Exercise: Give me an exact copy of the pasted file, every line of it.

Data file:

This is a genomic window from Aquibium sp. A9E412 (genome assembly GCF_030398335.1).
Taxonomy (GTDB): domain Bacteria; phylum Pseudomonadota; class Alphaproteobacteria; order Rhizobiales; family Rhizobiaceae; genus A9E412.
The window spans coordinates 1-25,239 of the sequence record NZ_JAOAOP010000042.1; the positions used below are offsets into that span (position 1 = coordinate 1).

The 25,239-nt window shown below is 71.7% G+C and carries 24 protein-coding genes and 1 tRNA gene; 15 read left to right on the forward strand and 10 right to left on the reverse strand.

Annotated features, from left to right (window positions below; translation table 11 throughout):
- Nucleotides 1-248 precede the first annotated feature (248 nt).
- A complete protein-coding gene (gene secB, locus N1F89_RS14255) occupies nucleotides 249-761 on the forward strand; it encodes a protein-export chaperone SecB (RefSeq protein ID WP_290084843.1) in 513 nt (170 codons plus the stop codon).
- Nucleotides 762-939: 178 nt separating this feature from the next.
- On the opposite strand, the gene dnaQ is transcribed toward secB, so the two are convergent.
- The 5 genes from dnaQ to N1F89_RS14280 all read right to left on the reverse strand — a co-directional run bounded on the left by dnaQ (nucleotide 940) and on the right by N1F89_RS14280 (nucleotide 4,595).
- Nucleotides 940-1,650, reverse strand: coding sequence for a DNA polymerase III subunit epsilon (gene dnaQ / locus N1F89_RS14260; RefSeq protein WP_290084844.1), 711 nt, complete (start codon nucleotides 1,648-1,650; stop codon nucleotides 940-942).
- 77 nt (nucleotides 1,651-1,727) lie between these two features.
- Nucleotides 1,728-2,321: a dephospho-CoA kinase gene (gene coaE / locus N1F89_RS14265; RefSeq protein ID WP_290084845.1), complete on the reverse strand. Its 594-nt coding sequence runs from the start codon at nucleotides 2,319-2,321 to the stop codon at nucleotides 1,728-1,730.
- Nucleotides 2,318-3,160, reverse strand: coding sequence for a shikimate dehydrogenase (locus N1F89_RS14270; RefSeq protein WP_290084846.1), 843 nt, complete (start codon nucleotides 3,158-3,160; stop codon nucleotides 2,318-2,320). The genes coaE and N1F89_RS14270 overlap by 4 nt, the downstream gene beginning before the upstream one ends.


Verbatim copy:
This is a genomic window from Aquibium sp. A9E412 (genome assembly GCF_030398335.1).
Taxonomy (GTDB): domain Bacteria; phylum Pseudomonadota; class Alphaproteobacteria; order Rhizobiales; family Rhizobiaceae; genus A9E412.
The window spans coordinates 1-25,239 of the sequence record NZ_JAOAOP010000042.1; the positions used below are offsets into that span (position 1 = coordinate 1).

The 25,239-nt window shown below is 71.7% G+C and carries 24 protein-coding genes and 1 tRNA gene; 15 read left to right on the forward strand and 10 right to left on the reverse strand.

Annotated features, from left to right (window positions below; translation table 11 throughout):
- Nucleotides 1-248 precede the first annotated feature (248 nt).
- A complete protein-coding gene (gene secB, locus N1F89_RS14255) occupies nucleotides 249-761 on the forward strand; it encodes a protein-export chaperone SecB (RefSeq protein ID WP_290084843.1) in 513 nt (170 codons plus the stop codon).
- Nucleotides 762-939: 178 nt separating this feature from the next.
- On the opposite strand, the gene dnaQ is transcribed toward secB, so the two are convergent.
- The 5 genes from dnaQ to N1F89_RS14280 all read right to left on the reverse strand — a co-directional run bounded on the left by dnaQ (nucleotide 940) and on the right by N1F89_RS14280 (nucleotide 4,595).
- Nucleotides 940-1,650, reverse strand: coding sequence for a DNA polymerase III subunit epsilon (gene dnaQ / locus N1F89_RS14260; RefSeq protein WP_290084844.1), 711 nt, complete (start codon nucleotides 1,648-1,650; stop codon nucleotides 940-942).
- 77 nt (nucleotides 1,651-1,727) lie between these two features.
- Nucleotides 1,728-2,321: a dephospho-CoA kinase gene (gene coaE / locus N1F89_RS14265; RefSeq protein ID WP_290084845.1), complete on the reverse strand. Its 594-nt coding sequence runs from the start codon at nucleotides 2,319-2,321 to the stop codon at nucleotides 1,728-1,730.
- Nucleotides 2,318-3,160, reverse strand: coding sequence for a shikimate dehydrogenase (locus N1F89_RS14270; RefSeq protein WP_290084846.1), 843 nt, complete (start codon nucleotides 3,158-3,160; stop codon nucleotides 2,318-2,320). The genes coaE and N1F89_RS14270 overlap by 4 nt, the downstream gene beginning before the upstream one ends.